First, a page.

The announcement that Japan intends to resume scientific whaling, as it prefers to call blatant slaughter, in the Southern Ocean this season received surprisingly scant attention last week. There were the ritualistic expressions of outrage, the perfunctory Government statement of concern, and the muted calls to dispatch a naval vessel to the region to “sort things out”, but really that was it.

But Japan’s actions deserve a far greater response than that. After all, not only are they thumbing their noses at international opinion, they are also openly defying the rulings of the International Court of Justice. Indeed, this is the contemporary equivalent of France’s arrogant actions from the 1960s onwards of testing nuclear weapons, first in the atmosphere, and then underground at Mururoa Atoll in the Pacific.

And the comparisons do not end there. In both cases, these environmental assaults occurred in our broad neighbourhood, and in both cases, it was not unreasonable to expect New Zealand to take a leading role in opposing them. We did that admirably against French nuclear testing, from the time Norman Kirk sent a New Zealand frigate, complete with a Cabinet Minister on board, to Mururoa in 1973, at the same as he sent his Attorney-General Dr Martyn Finlay to the World Court to argue successfully the legal case against the French. Our staunch approach caused France to first move to underground testing, then inspired the dastardly terrorist attack against the Rainbow Warrior, but finally forced France under Mitterand in 1996 to abandon all testing, albeit 181 tests later. Along the way, hundreds of thousands of typical New Zealanders had been inspired to join the campaign for a nuclear free Pacific, and an end to nuclear testing.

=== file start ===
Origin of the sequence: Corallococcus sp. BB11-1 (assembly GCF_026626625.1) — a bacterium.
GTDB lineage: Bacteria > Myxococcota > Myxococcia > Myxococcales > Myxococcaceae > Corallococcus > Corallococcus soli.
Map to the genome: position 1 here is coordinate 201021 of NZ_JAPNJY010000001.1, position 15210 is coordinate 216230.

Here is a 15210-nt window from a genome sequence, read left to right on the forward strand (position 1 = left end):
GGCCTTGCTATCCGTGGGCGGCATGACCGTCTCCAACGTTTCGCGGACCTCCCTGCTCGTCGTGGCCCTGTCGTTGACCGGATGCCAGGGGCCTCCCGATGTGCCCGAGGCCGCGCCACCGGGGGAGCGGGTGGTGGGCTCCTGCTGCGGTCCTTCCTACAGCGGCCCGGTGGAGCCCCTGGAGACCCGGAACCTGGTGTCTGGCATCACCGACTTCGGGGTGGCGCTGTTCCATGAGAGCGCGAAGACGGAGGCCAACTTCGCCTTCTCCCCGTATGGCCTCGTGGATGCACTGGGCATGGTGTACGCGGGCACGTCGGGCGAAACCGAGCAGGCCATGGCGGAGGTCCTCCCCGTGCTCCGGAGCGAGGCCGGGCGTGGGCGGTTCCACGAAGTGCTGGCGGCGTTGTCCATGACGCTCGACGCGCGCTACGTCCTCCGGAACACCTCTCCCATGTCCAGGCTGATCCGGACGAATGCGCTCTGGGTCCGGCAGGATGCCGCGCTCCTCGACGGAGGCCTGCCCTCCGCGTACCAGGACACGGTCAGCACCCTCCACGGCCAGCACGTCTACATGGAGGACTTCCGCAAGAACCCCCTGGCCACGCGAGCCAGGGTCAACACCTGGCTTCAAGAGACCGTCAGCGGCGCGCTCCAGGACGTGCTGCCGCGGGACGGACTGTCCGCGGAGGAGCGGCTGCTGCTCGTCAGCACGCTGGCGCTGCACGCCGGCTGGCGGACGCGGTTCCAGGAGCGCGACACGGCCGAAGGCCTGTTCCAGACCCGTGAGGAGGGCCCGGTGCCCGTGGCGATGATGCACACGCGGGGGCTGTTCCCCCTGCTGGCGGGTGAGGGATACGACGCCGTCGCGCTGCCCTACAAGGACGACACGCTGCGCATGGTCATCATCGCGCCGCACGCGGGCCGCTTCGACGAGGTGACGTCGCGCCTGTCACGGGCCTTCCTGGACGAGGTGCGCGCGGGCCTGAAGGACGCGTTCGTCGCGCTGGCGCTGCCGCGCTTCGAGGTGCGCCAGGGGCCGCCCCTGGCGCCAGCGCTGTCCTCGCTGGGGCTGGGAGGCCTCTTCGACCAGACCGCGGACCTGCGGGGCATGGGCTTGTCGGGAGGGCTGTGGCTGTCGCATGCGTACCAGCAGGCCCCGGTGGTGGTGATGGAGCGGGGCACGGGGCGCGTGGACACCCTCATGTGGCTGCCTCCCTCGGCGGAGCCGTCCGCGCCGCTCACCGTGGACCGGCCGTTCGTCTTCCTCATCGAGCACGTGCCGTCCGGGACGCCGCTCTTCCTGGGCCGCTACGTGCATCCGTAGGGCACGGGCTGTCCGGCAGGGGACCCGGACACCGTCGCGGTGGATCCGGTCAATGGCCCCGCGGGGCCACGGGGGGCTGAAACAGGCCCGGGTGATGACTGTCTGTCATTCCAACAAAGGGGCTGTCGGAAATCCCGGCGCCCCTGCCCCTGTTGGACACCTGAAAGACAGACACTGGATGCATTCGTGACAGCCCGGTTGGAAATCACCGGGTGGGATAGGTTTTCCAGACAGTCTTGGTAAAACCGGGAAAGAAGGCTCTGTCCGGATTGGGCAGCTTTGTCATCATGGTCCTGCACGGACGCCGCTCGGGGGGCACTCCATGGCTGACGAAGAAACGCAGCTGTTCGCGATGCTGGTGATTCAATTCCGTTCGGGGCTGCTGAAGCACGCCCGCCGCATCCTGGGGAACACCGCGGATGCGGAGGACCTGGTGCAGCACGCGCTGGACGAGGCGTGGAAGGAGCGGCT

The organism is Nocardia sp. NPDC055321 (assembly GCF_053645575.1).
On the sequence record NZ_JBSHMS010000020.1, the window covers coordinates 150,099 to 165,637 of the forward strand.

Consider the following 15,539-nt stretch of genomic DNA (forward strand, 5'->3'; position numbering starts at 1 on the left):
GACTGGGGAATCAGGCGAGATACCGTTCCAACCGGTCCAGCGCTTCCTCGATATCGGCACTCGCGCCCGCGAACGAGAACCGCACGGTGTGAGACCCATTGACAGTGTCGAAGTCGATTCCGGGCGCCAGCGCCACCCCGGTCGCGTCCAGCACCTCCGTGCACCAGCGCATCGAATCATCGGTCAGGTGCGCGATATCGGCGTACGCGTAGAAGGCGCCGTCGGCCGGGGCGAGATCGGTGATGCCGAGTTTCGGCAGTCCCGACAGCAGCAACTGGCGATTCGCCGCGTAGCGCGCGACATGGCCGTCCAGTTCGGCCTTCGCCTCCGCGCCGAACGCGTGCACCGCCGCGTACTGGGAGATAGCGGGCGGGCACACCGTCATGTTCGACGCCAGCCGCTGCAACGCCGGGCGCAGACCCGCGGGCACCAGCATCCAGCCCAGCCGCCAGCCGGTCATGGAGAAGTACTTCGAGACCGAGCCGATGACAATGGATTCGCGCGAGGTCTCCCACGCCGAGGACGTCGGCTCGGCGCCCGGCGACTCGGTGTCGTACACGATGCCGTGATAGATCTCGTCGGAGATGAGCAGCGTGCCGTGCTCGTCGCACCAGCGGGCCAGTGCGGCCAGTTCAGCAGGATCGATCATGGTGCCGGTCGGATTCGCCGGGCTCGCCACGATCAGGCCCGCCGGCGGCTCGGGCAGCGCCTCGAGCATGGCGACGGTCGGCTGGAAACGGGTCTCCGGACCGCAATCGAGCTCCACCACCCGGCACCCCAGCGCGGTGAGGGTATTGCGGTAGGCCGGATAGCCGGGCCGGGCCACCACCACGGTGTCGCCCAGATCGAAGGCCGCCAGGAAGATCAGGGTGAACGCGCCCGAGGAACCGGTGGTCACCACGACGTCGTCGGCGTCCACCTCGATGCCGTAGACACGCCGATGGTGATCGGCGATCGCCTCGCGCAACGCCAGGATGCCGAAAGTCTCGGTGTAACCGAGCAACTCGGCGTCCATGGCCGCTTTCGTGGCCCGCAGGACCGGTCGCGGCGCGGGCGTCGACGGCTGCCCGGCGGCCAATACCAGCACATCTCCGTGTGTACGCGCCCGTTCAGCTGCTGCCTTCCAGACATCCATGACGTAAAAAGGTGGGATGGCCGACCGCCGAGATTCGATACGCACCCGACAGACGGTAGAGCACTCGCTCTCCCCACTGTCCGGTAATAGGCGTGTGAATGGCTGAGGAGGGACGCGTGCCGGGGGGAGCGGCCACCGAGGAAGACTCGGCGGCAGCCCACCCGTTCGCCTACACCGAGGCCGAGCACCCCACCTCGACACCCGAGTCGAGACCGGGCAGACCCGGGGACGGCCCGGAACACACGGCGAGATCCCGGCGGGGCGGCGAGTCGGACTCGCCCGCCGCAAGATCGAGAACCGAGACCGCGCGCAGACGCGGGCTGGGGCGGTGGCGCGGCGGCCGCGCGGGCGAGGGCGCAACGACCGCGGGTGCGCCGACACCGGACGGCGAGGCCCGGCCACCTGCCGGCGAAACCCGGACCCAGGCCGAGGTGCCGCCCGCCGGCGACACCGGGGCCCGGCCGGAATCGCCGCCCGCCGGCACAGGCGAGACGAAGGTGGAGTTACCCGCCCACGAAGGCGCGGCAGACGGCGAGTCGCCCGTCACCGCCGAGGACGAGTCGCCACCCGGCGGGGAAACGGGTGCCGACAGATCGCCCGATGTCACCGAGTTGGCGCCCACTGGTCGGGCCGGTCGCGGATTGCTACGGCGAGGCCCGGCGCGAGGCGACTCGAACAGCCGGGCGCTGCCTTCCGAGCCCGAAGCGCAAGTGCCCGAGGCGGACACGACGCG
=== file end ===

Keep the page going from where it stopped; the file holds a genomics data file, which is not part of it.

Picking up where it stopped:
If our outrage about Japanese whaling in the Southern Ocean is as serious, we will need to adopt similar tactics to defeat it. The inclement weather of the Southern Ocean makes it impractical and dangerous to encourage protest flotillas into the area, but maritime patrols by either the Navy or the Air Force are surely an option to keep the focus of international attention and scorn on the whalers. Norman Kirk described the frigate HMNZS Otago as it set sail for Mururoa as “a silent witness with the power to bring alive the concerns of the world”. A modern Naval vessel or Air Force Orion shadowing or circling the whaling fleet could provide the same inspiration today.

At the same time, New Zealand should continue its efforts in the International Court of Justice, alongside Australia and other like-minded nations to hold the Japanese to international account.

From the time Peter Fraser signed the United Nations Charter in 1945, New Zealand has been strongly committed to a rules-based international system. We have consistently and properly upheld the primacy of the international institutions we helped create, so utilising those institutions in the fight against whaling is entirely appropriate.

New Zealand and Japan have a good relationship. Through the Trans Pacific Partnership that is about to become a little closer. We should not be afraid to use that relationship, the power of the international community, and our capacity to be a “silent witness” to bring Japan to end the barbarism of whaling in the Southern Ocean.